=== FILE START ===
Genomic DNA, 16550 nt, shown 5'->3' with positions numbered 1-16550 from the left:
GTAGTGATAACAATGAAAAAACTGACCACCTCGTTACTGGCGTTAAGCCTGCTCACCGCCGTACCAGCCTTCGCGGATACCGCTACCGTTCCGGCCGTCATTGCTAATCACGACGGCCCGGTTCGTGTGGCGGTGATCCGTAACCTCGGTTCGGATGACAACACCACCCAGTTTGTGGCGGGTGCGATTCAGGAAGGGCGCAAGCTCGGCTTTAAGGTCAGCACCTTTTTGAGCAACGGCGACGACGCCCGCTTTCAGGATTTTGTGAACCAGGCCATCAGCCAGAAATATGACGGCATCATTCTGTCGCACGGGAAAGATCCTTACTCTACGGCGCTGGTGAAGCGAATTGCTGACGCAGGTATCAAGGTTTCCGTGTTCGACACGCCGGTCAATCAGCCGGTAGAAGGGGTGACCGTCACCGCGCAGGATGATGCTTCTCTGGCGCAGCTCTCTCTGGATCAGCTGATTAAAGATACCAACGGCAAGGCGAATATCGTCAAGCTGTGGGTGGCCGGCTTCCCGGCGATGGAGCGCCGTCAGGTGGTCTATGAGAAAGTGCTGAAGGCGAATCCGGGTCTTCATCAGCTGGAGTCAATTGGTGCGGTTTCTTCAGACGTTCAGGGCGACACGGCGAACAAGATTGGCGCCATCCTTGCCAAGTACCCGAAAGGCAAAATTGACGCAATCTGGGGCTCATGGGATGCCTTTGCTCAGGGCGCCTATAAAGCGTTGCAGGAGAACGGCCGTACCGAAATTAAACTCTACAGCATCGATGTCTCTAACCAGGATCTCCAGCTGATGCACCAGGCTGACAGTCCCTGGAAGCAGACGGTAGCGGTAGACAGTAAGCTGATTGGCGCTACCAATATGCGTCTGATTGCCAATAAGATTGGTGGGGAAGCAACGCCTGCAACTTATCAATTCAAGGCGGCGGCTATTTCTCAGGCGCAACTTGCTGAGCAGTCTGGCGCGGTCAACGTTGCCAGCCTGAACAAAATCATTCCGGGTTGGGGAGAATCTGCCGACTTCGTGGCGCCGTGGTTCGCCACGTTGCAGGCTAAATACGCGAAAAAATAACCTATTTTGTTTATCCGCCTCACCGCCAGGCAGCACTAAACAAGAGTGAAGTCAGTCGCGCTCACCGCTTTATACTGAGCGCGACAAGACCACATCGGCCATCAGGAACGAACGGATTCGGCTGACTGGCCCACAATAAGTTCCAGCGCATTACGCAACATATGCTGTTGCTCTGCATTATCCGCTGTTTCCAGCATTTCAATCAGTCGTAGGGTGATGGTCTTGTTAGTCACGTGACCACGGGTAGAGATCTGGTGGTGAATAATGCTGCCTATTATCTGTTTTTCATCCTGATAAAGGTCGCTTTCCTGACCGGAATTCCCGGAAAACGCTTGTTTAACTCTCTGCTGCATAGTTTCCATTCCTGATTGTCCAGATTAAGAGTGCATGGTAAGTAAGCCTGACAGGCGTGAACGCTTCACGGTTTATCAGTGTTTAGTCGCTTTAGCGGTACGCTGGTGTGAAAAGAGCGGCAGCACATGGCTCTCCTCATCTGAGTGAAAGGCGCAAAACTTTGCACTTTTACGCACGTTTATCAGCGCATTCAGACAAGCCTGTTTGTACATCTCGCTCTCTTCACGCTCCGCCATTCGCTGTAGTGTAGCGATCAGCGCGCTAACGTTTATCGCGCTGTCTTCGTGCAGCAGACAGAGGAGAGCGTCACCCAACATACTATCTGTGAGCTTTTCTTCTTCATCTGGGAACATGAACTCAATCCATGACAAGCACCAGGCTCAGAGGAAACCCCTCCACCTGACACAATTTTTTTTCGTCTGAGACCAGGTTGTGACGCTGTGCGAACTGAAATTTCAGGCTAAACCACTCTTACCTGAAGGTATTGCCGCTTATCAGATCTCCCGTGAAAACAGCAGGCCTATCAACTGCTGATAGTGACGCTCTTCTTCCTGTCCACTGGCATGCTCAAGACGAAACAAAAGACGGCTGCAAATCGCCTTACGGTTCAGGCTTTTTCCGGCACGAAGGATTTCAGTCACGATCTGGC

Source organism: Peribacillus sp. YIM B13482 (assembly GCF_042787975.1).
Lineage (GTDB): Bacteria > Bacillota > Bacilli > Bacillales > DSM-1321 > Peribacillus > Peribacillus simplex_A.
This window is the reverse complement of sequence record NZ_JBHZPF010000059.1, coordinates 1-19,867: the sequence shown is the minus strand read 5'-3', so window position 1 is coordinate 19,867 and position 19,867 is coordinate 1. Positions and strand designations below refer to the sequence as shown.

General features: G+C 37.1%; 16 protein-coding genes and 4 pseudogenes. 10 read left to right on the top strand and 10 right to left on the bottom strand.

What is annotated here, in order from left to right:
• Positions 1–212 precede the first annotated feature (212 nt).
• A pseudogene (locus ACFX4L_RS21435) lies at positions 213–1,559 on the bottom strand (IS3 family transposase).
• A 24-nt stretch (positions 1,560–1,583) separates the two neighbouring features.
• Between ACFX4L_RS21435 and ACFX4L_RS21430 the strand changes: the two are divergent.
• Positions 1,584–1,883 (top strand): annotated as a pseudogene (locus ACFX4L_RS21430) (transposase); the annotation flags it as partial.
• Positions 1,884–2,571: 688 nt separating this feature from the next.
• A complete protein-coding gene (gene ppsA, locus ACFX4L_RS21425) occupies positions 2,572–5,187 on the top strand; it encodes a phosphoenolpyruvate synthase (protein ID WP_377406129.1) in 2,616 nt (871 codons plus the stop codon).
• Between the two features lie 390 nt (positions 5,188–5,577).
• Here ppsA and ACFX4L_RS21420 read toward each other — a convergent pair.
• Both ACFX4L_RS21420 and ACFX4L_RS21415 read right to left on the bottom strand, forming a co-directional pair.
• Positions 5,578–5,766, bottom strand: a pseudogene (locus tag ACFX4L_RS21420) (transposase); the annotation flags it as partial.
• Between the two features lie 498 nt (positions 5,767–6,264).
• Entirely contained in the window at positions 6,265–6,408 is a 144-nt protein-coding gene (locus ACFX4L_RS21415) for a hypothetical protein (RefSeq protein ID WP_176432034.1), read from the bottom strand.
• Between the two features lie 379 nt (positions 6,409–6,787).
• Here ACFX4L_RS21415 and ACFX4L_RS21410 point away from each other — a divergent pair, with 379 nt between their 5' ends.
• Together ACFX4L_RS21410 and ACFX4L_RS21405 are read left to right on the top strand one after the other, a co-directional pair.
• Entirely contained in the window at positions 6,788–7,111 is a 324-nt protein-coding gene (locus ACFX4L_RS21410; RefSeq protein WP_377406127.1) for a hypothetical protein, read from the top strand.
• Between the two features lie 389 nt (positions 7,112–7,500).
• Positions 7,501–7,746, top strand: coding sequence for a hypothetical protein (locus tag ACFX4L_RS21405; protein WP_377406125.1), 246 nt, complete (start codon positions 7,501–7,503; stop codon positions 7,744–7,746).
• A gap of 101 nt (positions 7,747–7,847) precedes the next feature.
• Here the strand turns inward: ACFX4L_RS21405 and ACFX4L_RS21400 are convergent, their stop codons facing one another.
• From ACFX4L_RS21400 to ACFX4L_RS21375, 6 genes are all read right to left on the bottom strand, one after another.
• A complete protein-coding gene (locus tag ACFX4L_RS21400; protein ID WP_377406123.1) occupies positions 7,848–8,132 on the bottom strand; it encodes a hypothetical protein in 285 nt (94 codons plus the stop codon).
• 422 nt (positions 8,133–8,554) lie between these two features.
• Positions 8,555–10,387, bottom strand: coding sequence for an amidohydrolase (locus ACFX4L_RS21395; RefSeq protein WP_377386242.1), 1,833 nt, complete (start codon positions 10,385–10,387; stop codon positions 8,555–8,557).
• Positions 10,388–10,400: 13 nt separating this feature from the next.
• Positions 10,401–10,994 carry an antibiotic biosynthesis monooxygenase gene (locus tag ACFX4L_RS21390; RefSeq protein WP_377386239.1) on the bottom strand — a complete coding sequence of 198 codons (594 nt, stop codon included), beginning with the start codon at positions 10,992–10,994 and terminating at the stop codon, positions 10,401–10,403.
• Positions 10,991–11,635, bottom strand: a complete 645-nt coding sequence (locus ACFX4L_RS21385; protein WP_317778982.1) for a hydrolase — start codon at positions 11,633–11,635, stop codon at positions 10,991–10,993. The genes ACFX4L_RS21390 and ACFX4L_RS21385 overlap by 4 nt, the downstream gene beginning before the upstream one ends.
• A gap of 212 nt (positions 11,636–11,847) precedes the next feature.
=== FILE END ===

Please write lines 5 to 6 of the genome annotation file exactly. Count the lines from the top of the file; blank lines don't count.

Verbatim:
This window is the reverse complement of sequence record NZ_JBHZPF010000059.1, coordinates 1-19,867: the sequence shown is the minus strand read 5'-3', so window position 1 is coordinate 19,867 and position 19,867 is coordinate 1. Positions and strand designations below refer to the sequence as shown.

General features: G+C 37.1%; 16 protein-coding genes and 4 pseudogenes. 10 read left to right on the top strand and 10 right to left on the bottom strand.